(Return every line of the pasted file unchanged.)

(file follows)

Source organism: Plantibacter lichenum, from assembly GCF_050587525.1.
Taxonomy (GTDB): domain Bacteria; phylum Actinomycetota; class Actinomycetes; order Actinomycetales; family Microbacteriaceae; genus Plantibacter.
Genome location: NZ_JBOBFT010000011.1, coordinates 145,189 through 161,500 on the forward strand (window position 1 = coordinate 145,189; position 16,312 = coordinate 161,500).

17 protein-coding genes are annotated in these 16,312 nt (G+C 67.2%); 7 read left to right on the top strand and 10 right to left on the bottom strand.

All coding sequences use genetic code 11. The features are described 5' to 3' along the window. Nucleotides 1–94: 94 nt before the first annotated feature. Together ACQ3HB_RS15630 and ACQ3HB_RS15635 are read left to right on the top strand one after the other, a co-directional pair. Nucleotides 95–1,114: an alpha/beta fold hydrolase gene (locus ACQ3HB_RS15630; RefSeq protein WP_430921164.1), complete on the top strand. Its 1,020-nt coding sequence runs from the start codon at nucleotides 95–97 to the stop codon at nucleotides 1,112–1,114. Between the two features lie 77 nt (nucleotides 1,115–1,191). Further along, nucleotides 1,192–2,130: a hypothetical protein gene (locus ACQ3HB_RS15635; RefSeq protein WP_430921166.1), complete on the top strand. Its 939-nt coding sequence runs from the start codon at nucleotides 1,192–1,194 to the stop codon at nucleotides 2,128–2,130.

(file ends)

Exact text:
Source organism: Plantibacter lichenum, from assembly GCF_050587525.1.
Taxonomy (GTDB): domain Bacteria; phylum Actinomycetota; class Actinomycetes; order Actinomycetales; family Microbacteriaceae; genus Plantibacter.
Genome location: NZ_JBOBFT010000011.1, coordinates 145,189 through 161,500 on the forward strand (window position 1 = coordinate 145,189; position 16,312 = coordinate 161,500).

17 protein-coding genes are annotated in these 16,312 nt (G+C 67.2%); 7 read left to right on the top strand and 10 right to left on the bottom strand.

All coding sequences use genetic code 11. The features are described 5' to 3' along the window. Nucleotides 1–94: 94 nt before the first annotated feature. Together ACQ3HB_RS15630 and ACQ3HB_RS15635 are read left to right on the top strand one after the other, a co-directional pair. Nucleotides 95–1,114: an alpha/beta fold hydrolase gene (locus ACQ3HB_RS15630; RefSeq protein WP_430921164.1), complete on the top strand. Its 1,020-nt coding sequence runs from the start codon at nucleotides 95–97 to the stop codon at nucleotides 1,112–1,114. Between the two features lie 77 nt (nucleotides 1,115–1,191). Further along, nucleotides 1,192–2,130: a hypothetical protein gene (locus ACQ3HB_RS15635; RefSeq protein WP_430921166.1), complete on the top strand. Its 939-nt coding sequence runs from the start codon at nucleotides 1,192–1,194 to the stop codon at nucleotides 2,128–2,130.